MANILA, JULY 7, 2007
(STAR) By Jess Diaz - Here’s one for Ripley’s Believe It Or Not: Filipino taxpayers shelled out nearly P151 million for every proposed piece of legislation that their lawmakers passed in the last three years.

Opposition Rep. Carlos Padilla of Nueva Vizcaya revealed yesterday that the two chambers of the 13th Congress, whose three-year term ended last June 30, spent a total of P12.5 billion but approved only 83 bills that President Arroyo signed into law.

“That’s an average expenditure of P150.6 million for every bill that was enacted into law. And many of those laws are local in application, meaning they seek to change the name of a street or establish a national high school,” he said.

He said the expenditures were salaries, allowances and bonuses for senators and congressmen, their staff, secretariat personnel, and operational and travel expenses.

“The huge sum of P12.5 billion did not include pork barrel allocations of P70 million per House member and P200 million per senator,” the comebacking Padilla, who served as minority leader in a previous Congress, said.

He pointed out that the process of making laws has increased nearly three times since the post-martial law Congress when the late Palawan Rep. Ramon Mitra Jr. was Speaker.

“Back then, they spent P4.4 billion and enacted exactly 1,000 bills,” he said.

On Thursday, Padilla urged the House leadership to solve the perennial problem of absenteeism among members of the chamber so they can be more productive and make the lawmaking process more cost-efficient for the Filipino taxpayer.

He said whoever wins the fight for the post of Speaker between incumbent House boss Jose de Venecia Jr. and his challenger, Cebu Rep. Pablo Garcia, his top priority should be ensuring that there is enough attendance in sessions.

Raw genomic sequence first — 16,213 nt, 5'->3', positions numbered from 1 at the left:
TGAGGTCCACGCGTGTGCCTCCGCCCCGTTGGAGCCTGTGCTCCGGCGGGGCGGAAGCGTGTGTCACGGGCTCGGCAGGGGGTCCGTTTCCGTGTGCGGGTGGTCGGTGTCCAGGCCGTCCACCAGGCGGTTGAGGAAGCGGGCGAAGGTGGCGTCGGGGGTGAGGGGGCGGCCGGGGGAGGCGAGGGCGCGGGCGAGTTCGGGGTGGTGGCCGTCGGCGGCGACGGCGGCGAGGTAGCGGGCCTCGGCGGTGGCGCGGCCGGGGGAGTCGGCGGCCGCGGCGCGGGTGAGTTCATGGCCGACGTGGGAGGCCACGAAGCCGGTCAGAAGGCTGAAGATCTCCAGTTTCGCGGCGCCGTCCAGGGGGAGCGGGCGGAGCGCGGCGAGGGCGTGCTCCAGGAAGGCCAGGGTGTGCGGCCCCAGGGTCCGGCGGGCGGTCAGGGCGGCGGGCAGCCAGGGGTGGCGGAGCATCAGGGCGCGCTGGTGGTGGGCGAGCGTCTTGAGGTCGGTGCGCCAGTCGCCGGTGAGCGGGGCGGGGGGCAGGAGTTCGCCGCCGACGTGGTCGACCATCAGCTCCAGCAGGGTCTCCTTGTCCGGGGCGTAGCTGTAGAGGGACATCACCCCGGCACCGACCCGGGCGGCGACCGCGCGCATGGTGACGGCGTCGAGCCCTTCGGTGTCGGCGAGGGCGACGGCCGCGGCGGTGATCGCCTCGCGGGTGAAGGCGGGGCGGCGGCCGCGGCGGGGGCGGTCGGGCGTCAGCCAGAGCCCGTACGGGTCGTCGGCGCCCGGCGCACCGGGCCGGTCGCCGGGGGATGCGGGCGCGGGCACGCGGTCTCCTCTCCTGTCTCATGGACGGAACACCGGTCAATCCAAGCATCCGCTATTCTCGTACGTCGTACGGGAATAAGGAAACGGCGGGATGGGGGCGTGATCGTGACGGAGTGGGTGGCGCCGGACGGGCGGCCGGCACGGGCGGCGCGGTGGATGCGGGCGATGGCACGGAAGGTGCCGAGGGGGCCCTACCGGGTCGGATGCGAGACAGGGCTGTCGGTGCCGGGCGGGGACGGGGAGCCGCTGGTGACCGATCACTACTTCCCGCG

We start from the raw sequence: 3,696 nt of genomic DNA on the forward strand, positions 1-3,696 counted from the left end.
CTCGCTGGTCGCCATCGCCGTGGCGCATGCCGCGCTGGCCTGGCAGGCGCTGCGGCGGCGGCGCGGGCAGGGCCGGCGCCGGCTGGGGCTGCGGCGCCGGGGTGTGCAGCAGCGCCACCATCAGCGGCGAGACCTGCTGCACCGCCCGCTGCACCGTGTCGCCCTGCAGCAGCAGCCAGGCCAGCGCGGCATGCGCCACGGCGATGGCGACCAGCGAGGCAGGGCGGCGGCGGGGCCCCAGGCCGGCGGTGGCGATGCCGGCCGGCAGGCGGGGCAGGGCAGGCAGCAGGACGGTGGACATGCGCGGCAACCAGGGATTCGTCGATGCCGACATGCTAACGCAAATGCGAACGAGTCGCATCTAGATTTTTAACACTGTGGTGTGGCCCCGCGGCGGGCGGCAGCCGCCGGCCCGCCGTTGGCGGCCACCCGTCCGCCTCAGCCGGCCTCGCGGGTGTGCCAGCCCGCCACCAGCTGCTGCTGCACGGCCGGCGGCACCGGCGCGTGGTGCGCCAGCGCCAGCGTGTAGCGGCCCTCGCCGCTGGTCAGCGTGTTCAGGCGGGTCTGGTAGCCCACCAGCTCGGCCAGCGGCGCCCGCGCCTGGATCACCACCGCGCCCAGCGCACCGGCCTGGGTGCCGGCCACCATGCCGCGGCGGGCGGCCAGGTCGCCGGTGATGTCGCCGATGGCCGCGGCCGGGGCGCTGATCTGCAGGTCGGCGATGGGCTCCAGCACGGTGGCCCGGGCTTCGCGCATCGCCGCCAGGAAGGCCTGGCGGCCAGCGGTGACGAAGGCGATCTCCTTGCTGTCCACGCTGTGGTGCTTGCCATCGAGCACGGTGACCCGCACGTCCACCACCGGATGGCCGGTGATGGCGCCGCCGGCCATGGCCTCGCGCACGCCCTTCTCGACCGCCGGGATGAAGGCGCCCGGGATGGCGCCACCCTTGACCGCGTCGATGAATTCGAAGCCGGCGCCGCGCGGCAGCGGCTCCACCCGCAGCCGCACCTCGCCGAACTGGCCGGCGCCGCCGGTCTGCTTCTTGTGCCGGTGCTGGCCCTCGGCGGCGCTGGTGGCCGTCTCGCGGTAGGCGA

He cited the fact that the House failed to muster quorum during the final week of session of the 13th Congress in early June when lawmakers reconvened after a four-month election break.

Because of such failure, important bills were not passed, including one that aims to bring the prices of medicines down and the P10-billion compensation package for thousands of victims of human rights violations during martial law.

In the Senate, though there was quorum, senators sat on a bill that the House had transmitted to them more than a year ago and which would have spared millions of minimum wage earners from paying income tax.

Padilla’s revelation on the cost of lawmaking prompted Sorsogon Rep. Jose Solis to criticize the De Venecia-led House which at one time reported saving P60 million.

Solis said House leaders resorted to “window dressing” by making it appear that they saved taxpayers’ money when in fact they spent more on a per-bill or law basis.

The Sorsogon congressman is supporting Garcia’s bid to be the next Speaker.

On the other hand, De Venecia supporter Rep. Monico Puentevella of Bacolod City echoed Padilla’s call for the next House boss to put an end to the absenteeism problem.

Chief News Editor: Sol Jose Vanzi

All rights reserved